Kennedy and I had been having a very friendly chat for about 15 minutes when I asked him a simple question for which he has not given a clear answer throughout the campaign: Where does he live?
Kennedy became tense and cagey. He asked to go off the record. When we were back on the record, I asked him again where he lived. He lives in Prichard, he said, and explained that though he had left Alabama, he came back in 2011 to take care of his father, who has since died, and re-established residency in 2012.
Though Kennedy lives at least part-time in Alabama—certainly for the campaign—both his and his wife’s professional LinkedIn pages show them working in the Bay Area. And I confirmed, through the Alameda County Assessor’s Office, that he’s owned a home in Oakland, California, since 2015, along with the Alabama home that he inherited from his father. When I asked him what he did for a living, he said he worked for an “out-of-state company” remotely and did not elaborate. When a local reporter asked him where he worked in June, he said that “it’s not something I want to come out on now.”
That is not a very … tenable answer to the question of where the candidate is currently employed. If his showing Tuesday does reflect the polling, and he and Jones go to a runoff, Kennedy will face more scrutiny on a story that’s largely caught the press off-guard. And were he to reach the general election? One suspects that the national Republican political apparatus will be able to discover these and other facts about Kennedy, if it feels the need to.
Kennedy told me that Alabama Democratic officials were quite nice to him when he entered the race. “That positive encouragement and reinforcement lasted all the way until the first poll came out,” he said, which showed him leading Jones. It was after those numbers that Vivian Beckerle, chairwoman of the Mobile Democratic Party, told NBC News that “there’s suspicion that he’s here to bust up the vote and help secure the race for the Republicans.”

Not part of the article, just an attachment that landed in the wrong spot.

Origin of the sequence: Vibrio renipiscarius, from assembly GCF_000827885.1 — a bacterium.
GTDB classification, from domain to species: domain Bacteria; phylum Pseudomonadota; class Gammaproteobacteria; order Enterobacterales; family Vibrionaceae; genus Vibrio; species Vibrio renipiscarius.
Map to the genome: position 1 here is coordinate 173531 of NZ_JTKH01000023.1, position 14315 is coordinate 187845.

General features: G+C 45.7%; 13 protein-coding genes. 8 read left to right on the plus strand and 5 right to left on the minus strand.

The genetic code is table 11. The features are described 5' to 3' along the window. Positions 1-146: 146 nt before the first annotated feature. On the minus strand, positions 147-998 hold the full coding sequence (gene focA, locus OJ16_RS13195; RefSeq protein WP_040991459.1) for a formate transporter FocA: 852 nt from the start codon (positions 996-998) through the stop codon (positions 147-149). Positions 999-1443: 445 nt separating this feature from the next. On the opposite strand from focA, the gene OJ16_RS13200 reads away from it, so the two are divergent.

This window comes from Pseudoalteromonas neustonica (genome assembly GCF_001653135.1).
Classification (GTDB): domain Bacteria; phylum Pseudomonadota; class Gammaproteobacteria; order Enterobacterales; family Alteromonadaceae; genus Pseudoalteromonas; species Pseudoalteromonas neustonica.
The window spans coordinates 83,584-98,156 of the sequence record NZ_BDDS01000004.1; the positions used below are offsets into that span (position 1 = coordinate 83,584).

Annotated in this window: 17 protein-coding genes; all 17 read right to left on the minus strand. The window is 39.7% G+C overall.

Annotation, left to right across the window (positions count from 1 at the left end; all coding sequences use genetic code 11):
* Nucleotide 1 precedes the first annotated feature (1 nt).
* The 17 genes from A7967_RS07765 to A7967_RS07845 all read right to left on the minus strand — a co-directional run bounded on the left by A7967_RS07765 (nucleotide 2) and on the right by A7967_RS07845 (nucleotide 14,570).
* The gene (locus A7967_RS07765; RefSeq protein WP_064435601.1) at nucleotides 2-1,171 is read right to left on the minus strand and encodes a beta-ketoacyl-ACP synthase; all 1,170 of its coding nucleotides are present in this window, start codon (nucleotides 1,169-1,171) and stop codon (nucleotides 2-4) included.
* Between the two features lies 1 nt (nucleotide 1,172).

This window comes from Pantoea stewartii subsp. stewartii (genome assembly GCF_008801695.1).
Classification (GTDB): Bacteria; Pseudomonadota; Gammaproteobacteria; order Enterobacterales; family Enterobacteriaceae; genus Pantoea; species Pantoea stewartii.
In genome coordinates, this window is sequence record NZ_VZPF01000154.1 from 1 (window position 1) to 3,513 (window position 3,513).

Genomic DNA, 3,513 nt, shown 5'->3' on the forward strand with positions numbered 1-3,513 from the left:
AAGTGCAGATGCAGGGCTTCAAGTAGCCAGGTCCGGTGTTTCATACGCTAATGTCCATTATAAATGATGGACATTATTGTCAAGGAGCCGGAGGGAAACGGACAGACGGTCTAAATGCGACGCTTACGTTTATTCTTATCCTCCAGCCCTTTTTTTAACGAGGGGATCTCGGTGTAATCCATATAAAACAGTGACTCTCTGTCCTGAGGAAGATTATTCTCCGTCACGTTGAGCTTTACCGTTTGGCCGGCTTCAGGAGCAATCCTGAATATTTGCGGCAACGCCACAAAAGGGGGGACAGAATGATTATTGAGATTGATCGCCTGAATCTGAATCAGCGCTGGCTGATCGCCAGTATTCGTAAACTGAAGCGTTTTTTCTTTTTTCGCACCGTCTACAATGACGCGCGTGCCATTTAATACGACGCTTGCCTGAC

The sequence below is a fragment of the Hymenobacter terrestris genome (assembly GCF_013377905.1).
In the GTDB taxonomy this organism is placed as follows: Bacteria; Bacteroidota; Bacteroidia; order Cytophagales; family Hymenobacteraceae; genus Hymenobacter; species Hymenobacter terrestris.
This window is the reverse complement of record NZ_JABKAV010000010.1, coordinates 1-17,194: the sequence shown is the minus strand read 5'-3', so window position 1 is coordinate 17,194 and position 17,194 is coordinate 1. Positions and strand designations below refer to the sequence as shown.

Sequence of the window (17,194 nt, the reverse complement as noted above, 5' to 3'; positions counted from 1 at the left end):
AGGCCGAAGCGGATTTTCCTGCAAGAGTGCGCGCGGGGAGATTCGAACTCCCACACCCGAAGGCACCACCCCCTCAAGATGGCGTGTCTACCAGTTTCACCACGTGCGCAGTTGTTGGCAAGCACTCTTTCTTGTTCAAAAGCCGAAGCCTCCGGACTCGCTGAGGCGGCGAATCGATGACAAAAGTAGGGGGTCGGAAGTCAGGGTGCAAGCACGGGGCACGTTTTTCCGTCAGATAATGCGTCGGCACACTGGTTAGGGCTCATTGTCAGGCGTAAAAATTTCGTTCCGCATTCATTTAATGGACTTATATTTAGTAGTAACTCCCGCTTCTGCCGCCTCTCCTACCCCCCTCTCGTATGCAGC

“As if the Republicans needed a strategy to win in the state of Alabama,” Kennedy said.
* * *
If Jones is right, and Kennedy’s strong numbers in early polls were merely an expression of voters not knowing any of the candidates at first and picking the only name that sounded familiar, he will head to a general election against any of three Republicans who carry serious baggage. This does not mean that winning a general election in Alabama against a Republican would be anywhere close to easy.
I asked Jones, in my annoying D.C., flyover-story way, what issues he would take a more conservative stance on to distance himself from the national Democratic brand to win in Alabama.
He didn’t really come up with any. Though his platform does include a call to “streamline regulations” on small- and medium-size business, it’s more focused on a handful that travel pretty well anywhere, like gradually instituting a living wage and expanding Medicaid. These are the “kitchen-table” economic issues that Ryan, Jones’ guest for the rally, has been preaching for the party to stay focused on “like a laser beam.”
“We’re not trying to trick anybody,” Ryan told me. “What we’re arguing is, through a guy like Doug … we’re talking about these issues that we can take to any corner of the state of Alabama and tell people why we’re better at this than [Republicans] are.”
As Ryan was closing his speech at the rally, he turned to a quote that he uses often at events like this to galvanize volunteers and supporters.
“Bobby Kennedy used to say this—” Ryan began. Someone in the crowd shouted out “No! No!” and Ryan caught himself, looked at Jones, and rephrased.
“A very famous politician used to say this … ”